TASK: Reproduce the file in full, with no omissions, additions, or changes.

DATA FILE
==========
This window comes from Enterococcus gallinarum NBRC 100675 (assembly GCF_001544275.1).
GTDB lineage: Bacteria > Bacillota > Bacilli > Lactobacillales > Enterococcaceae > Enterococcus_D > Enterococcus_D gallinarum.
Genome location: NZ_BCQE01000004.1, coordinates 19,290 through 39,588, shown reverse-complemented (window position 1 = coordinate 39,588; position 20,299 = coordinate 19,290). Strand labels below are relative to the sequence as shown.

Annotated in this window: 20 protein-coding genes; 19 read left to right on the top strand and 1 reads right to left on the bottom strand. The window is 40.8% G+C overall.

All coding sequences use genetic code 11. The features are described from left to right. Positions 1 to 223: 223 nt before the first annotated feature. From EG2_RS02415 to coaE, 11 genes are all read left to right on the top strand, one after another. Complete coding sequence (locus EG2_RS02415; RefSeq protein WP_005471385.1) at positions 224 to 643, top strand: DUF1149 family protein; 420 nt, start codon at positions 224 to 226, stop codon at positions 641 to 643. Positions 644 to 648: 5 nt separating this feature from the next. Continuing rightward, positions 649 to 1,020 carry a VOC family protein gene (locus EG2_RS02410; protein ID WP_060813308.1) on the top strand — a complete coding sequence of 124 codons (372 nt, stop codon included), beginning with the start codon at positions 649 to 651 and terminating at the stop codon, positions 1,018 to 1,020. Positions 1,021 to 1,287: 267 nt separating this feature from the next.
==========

This window comes from Enterococcus gallinarum NBRC 100675 (assembly GCF_001544275.1).
GTDB lineage: Bacteria > Bacillota > Bacilli > Lactobacillales > Enterococcaceae > Enterococcus_D > Enterococcus_D gallinarum.
Genome location: NZ_BCQE01000004.1, coordinates 19,290 through 39,588, shown reverse-complemented (window position 1 = coordinate 39,588; position 20,299 = coordinate 19,290). Strand labels below are relative to the sequence as shown.

Annotated in this window: 20 protein-coding genes; 19 read left to right on the top strand and 1 reads right to left on the bottom strand. The window is 40.8% G+C overall.

All coding sequences use genetic code 11. The features are described from left to right. Positions 1 to 223: 223 nt before the first annotated feature. From EG2_RS02415 to coaE, 11 genes are all read left to right on the top strand, one after another. Complete coding sequence (locus EG2_RS02415; RefSeq protein WP_005471385.1) at positions 224 to 643, top strand: DUF1149 family protein; 420 nt, start codon at positions 224 to 226, stop codon at positions 641 to 643. Positions 644 to 648: 5 nt separating this feature from the next. Continuing rightward, positions 649 to 1,020 carry a VOC family protein gene (locus EG2_RS02410; protein ID WP_060813308.1) on the top strand — a complete coding sequence of 124 codons (372 nt, stop codon included), beginning with the start codon at positions 649 to 651 and terminating at the stop codon, positions 1,018 to 1,020. Positions 1,021 to 1,287: 267 nt separating this feature from the next.